3Di Explained

J/109 BLUR, owned by Peter Gustafsson racing with a North 3Di inventory.© Peter GustafssonPeter Gustafsson, owner of the J/109 BLUR, has been racing in and around Sweden for two seasons and this Spring took delivery of North 3Di sails. As the manager of the one of the most popular Northern European sailing blogs, Gustafsson had a great deal of interest in how 3Di sails were made and the technology behind them.

Gustafsson recently visited North Sails in Minden, NV, to get the inside story and his explanation of North 3Di technology has become extremely popular within the sailing community with several 're-prints' of his article on other sailing blogs and Web sites. "It's been a great partnership," said Gustafsson. "I got a great story, fast sails and a few trophies. North has done a great job in the J/109 class, which made them a natural partner for us," he said.

Below is 3Di through Peter Gustafsson's words (and eyes). Enjoy!

North Sails 3Di

by Peter Gustafsson


(re-printed with permission)
We’re seeing those very distinctive grey sails showing up on some of the TP52’s, on a few RC44 and soon on both VO70 Puma and our J/109 Blur. It’s the new 3Di technology from North Sails, that slowly is turning into a commercial product.
I was invited to Minden, NV, to have a closer look and to talk to the production and engineering staff. Here's a short report.

You might recall the “black sails” that Alinghi tested in 2007? They didn’t have enough time to get them up to speed, but the swiss understood the technology to spread individual fibers of PBO and how to make a sails out of that.

At the same time the guys at Cuben Fiber figured out how to do this with Dyneema, but had difficulties with carbon. When North Sails bought the two technologies, they could be used to combine carbon and Dyneema fibers in tapes like the one above. Those tapes are now the the basic component of 3Di.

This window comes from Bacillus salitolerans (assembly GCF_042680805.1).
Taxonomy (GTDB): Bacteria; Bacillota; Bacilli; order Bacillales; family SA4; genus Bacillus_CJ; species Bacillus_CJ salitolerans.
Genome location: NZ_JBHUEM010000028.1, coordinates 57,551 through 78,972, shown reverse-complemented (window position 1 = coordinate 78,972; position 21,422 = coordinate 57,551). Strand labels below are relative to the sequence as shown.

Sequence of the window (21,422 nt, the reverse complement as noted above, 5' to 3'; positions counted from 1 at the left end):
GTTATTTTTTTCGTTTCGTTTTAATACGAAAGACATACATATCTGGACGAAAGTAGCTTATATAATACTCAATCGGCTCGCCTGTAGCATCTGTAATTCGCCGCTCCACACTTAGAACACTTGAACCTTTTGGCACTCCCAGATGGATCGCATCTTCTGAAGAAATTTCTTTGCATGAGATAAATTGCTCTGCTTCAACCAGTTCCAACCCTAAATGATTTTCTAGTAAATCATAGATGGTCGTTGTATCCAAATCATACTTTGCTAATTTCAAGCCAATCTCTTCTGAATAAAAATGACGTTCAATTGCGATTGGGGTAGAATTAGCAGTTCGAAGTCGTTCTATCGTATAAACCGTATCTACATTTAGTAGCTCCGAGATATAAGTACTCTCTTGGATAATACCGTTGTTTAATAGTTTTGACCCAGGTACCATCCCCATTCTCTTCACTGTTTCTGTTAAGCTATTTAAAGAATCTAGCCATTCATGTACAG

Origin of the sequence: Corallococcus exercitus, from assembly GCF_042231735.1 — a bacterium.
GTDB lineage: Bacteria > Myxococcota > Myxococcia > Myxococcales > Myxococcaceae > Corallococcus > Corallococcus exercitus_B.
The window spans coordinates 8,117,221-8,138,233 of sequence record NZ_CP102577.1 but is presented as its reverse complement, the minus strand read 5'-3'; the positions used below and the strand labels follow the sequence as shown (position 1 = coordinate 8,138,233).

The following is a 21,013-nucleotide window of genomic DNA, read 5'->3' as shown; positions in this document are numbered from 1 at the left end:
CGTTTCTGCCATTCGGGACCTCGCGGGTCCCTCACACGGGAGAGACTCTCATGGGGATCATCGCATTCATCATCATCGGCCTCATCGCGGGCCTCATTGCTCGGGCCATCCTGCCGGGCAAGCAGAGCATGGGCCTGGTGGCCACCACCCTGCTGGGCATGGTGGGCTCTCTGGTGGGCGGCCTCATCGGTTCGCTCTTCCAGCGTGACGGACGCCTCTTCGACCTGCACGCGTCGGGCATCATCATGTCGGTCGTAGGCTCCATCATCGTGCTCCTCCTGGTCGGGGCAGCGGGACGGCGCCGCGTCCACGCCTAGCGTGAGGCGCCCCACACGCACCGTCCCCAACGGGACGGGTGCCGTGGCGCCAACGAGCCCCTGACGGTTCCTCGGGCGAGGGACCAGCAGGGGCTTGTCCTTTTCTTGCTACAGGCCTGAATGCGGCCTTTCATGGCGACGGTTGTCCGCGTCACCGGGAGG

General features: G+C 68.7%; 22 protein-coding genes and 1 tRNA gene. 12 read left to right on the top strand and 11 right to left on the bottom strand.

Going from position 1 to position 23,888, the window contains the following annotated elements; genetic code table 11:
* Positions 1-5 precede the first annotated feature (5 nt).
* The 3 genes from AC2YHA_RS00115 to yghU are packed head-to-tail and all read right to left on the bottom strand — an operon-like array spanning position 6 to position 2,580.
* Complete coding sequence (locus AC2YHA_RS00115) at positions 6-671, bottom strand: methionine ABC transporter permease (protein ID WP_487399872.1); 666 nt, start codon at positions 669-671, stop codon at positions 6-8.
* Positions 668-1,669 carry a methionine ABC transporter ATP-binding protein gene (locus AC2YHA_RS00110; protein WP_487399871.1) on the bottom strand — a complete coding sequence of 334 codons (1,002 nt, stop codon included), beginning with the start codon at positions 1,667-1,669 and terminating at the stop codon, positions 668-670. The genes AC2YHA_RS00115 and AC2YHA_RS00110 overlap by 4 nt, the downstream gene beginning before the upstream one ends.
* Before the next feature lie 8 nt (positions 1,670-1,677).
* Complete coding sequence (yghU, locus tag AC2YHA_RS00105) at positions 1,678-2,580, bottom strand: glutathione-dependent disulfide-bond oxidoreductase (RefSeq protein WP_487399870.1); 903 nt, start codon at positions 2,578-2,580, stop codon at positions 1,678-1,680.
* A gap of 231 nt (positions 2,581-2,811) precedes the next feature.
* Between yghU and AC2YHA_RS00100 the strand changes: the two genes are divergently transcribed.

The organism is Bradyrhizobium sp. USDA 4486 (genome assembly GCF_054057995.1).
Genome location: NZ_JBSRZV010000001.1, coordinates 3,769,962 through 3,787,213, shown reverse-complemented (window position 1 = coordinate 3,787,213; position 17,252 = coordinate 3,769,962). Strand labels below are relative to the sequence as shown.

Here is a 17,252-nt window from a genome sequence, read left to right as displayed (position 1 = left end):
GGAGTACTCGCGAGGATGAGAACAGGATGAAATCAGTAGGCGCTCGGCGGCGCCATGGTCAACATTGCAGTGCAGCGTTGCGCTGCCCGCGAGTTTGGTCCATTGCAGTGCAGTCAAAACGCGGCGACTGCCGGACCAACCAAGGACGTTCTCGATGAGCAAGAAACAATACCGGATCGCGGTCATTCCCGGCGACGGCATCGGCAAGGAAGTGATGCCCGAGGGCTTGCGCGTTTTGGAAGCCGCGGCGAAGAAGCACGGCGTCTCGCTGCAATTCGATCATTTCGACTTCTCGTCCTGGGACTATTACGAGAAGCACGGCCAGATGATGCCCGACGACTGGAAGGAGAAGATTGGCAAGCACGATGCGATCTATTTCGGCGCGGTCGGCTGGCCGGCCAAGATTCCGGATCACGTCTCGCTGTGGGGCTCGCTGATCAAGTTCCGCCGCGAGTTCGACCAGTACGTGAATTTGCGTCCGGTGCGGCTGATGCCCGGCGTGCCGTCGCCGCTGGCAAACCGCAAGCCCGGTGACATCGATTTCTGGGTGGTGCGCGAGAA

The whole process begins with untwisted yarns of carbon, aramid and Dyneema.
They’re run through a machine, dubbed the “Pregger”, which spread the individual fibers. Here Dyneema yarns are fed into the machine.
Carbon, Aramid and Dyneema fibers are all spread on this machine. The machine has different paths and technologies for different materials. Josh Marhevka ensures that the fibers are coated with a thin coat of thermoset adhesive to hold them together, both as a tape to build the sail and to consolidate all the parts forming the final sail.
The fibers are placed on a backing paper, dried, rolled up and cut into narrower-widht rolls. Depending on the mix of fibers, the tapes can be run two or three times through the machine.
Here we see the entire machine.
Holly Jensen continuously check the weight of the material. As a sails are built of many layers of tape, the tolerances are very small in order to keep the overall weight down.
The tape-laying heads goes back and forth over at flat floor to lay out all the tapes according to the design. It collects the backing paper and cuts the tapes.
Here is a completely new version of the tape-laying head that were taken into production when I was there. Small adjustments are made continously and both engineers and software developer sits on the second floor of the 3Di building.
Here’s the top section of a main to a Swan 601. North have chosen to produce several smaller parts that is easier to handle when moved to the mould. They also get better utilization of the equipment by having several smaller areas rather than few large ones. The layout software makes it easy to seamlessly connect the different layers of tape on the mould.

Tapes are sticky enough to stay together when the sail is being handled, but not so sticky that they can not move when it’s shaped on the mould.
Here’s a good view of the different layers of tape. At the bottom an outer grey layer, then internal layers of tape before the upper layer on the other side. There are 20 different tapes, each with a different set of characteristics.

The sail above seems to be very similar to our new sails:

  • The grey outer layer: polyester non-woven outer surface over dyneema bonded with thermoset adhesive with UV absorbers and colorant.